1
$\begingroup$

I am struggling with proving something in Fitch. How can I prove from the premise ~(p & q), that ~p | ~q . Any ideas on how I should proceed; I have no idea...?

$\endgroup$
  • $\begingroup$ Presumably you're the same user that asked this question; you can request for your accounts to be merged on this page (select the appropriate option from the dropdown menu). $\endgroup$ – Lord_Farin Oct 19 '13 at 21:28
  • $\begingroup$ What's Fitch? ~~ You can use a truth table, but I don't know what Fitch is, so I don't know if that answers your question. $\endgroup$ – Stefan Smith Oct 19 '13 at 22:10
  • $\begingroup$ @StefanSmith It doesn't answer it. $\endgroup$ – Git Gud Oct 19 '13 at 22:26
  • 1
    $\begingroup$ @StefanSmith Fitch is one of the three little programs that accompany this popular logic textbook. It's a proof system; the other two programs are Boole (incidentally, for constructing truth tables), and Tarski's world (for evaluating first-order sentences within a block world of a certain kind). $\endgroup$ – Hunan Rostomyan Oct 20 '13 at 0:21
1
$\begingroup$

Here are two different Fitch-style proofs. In the one immediately below I've used the propositional tautology (P v ~P) and proved the desired conclusion by cases. In the second one, I've used the definition of '$\rightarrow$' and proved it directly (i.e., by conditional introduction).

$\fbox{Proof by Cases}$

enter image description here

$\fbox{Direct Proof }$

enter image description here

$\endgroup$
  • 1
    $\begingroup$ If (as in step 2 of the first proof) you can use something just because it's a tautology, then why not collapse it all into "$\neg(P\land Q)\to(\neg P\lor \neg Q)$ is a tautology, thus done"? $\endgroup$ – Henning Makholm Oct 20 '13 at 20:34
  • $\begingroup$ You're right, of course. Not knowing what exactly the allowed rules are, I figured it might still be of some small use. Unlike the formula immediately above, $(P \lor \lnot P)$ is an axiom of all classical logics I've come across; so its use might be more justified than that of its longer equivalent. Anyway, thank you very much for the comment. $\endgroup$ – Hunan Rostomyan Oct 20 '13 at 22:23
  • 1
    $\begingroup$ @Human: I can think of lots of classical logics where $P\lor\neg P$ is not an axiom but merely a theorem -- such as ones that become classical by adding $((P\to Q)\to P)\to P$ or $\neg\neg P\to P$ to an intuitionistic substratum. Or classical sequent calculus which has no specific axioms responsible for classicality. $\endgroup$ – Henning Makholm Oct 20 '13 at 22:45
  • 1
    $\begingroup$ @HunanRostomyan Here's an axiom set for classical logic which also works well enough for natural deduction, but ApNp is not an axiom: 1. CpCqp. 2. CCpCqrCCpqCpr. 3. CpApq. 4. CpAqp. 5. CCpqCCrqCAprq. 6. CpCqKpq. 7. CKpqp. 8. CKpqq. 9. CCpqCCqpEpq. 10. CEpqCpq. 11. CEpqCqp. 12. CCNpKqNqp. $\endgroup$ – Doug Spoonwood Oct 22 '13 at 16:06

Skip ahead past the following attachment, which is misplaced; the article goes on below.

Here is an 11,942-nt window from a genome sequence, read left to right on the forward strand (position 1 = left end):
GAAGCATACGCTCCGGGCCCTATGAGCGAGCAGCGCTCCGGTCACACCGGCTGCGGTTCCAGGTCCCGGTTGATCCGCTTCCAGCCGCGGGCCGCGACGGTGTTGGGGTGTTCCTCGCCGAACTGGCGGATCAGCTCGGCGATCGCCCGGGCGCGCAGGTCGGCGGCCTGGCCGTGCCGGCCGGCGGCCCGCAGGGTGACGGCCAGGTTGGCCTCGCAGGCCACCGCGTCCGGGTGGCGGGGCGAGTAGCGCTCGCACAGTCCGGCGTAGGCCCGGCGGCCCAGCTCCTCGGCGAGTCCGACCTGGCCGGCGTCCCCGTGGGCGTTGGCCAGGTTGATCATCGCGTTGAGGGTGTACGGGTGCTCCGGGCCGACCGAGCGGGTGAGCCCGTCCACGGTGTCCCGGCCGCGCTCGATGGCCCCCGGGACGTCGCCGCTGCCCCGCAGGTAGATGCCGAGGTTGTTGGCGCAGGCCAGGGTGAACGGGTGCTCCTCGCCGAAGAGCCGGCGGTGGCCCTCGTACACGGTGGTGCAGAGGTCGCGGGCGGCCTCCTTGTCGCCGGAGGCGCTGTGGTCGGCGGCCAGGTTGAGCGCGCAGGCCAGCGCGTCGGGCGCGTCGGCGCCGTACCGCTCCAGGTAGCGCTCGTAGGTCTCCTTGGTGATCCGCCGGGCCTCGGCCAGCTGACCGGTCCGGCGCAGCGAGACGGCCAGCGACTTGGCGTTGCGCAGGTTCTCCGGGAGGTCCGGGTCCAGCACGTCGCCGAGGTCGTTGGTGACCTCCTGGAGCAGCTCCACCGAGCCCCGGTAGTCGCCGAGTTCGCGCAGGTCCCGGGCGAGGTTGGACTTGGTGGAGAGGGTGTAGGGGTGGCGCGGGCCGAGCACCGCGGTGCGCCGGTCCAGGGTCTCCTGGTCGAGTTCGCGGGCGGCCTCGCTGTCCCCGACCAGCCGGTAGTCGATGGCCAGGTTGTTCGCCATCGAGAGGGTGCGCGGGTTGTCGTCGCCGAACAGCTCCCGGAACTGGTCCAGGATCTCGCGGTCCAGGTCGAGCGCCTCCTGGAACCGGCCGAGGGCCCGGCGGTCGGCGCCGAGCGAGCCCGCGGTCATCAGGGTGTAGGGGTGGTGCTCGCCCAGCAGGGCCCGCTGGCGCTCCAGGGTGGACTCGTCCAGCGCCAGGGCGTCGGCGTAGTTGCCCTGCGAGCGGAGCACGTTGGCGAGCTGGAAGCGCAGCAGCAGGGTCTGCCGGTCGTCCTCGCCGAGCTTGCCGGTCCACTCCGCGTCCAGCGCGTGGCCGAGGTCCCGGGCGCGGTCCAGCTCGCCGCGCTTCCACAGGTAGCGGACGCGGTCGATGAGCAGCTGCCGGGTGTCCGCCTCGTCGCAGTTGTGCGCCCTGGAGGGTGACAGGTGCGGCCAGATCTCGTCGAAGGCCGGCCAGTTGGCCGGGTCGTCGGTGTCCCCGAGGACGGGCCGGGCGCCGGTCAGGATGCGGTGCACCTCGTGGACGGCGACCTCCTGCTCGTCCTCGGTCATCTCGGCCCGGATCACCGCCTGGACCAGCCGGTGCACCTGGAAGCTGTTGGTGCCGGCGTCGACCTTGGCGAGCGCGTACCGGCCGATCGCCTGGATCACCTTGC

• $\begingroup$ Thanks Doug. I have to admit that I prefer @Henning's $(\lnot\lnot P \rightarrow P)$ + $\sf IPC$ because it has only 9 axioms (plus, of course, modus ponens and closure under uniform substitution). $\endgroup$ – Hunan Rostomyan Oct 22 '13 at 21:28
0
$\begingroup$

I use Polish notation. Instead of writing $\land$, $\lor$, $\lnot$, and ->, I write K, A, N, and C respectively. Connectives also appear before lower case letters instead of in the middle of them. Thus, for (p->q) I write Cpq. So, we want to show that

NKpq $\vdash$ ANpNq.

The rules I use probably vary a little from Fitch, but not so much that you can't figure out how to write a proof in Fitch after reading this one. The basic plan of this proof goes to assume the negation of the desired conclusion. Then, we'll show that Kpq will hold, by showing that p and q will hold. We'll show that p and q hold respectively by showing that if we assume Np and Nq respectively, then we'll get a contradiction. Then since we have p and q, we'll infer Kpq, and since we have NKpq upfront, this gives us a contradiction. Since NANpNq was the last hypothesis in effect, this means we can eventually infer ANpNq.

The rules I'll use can get written as follows.

C-in: {$\alpha$, ..., $\beta$} $\vdash$ C$\alpha$$\beta$, where $\alpha$ and $\beta$ have the same scope.

A-in left: $\alpha$ $\vdash$ A$\alpha$$\beta$.

A-in right: $\alpha$ $\vdash$ A$\beta$$\alpha$.

K-in: {$\alpha$, $\beta$} $\vdash$ K$\alpha$$\beta$.

N-out: CN$\alpha$K$\beta$N$\beta$ $\vdash$ $\alpha$.

 1 assumption         NKpq
 2 hypothesis      !  NANpNq
 3 hypothesis      !@ Np
 4 3 A-in left     !@ ANpNq
 5 2, 4 K-in       !@ KANpNqNANpNq
 6 2-5 C-in        !  C Np KANpNqNANpNq
 7 6 N-out         !  p
 8 hypothesis      !# Nq
 9 8 A-in right    !# ANpNq
 10 9, 2 K-in      !@ KANpNqNANpNq
 11 8-10 C-in      !  C Nq KANpNqNANpNq
 12 11 N-out       !  q
 13 7, 12 K-in     !  Kpq
 14 1, 13 K-in     !  KKpqNKpq
 15 2-14 C-in         C NANpNq KKpqNKpq
 16 15 N-out          ANpNq.
$\endgroup$

Your Answer

By clicking “Post Your Answer”, you agree to our terms of service, privacy policy and cookie policy

Not the answer you're looking for? Browse other questions tagged or ask your own question.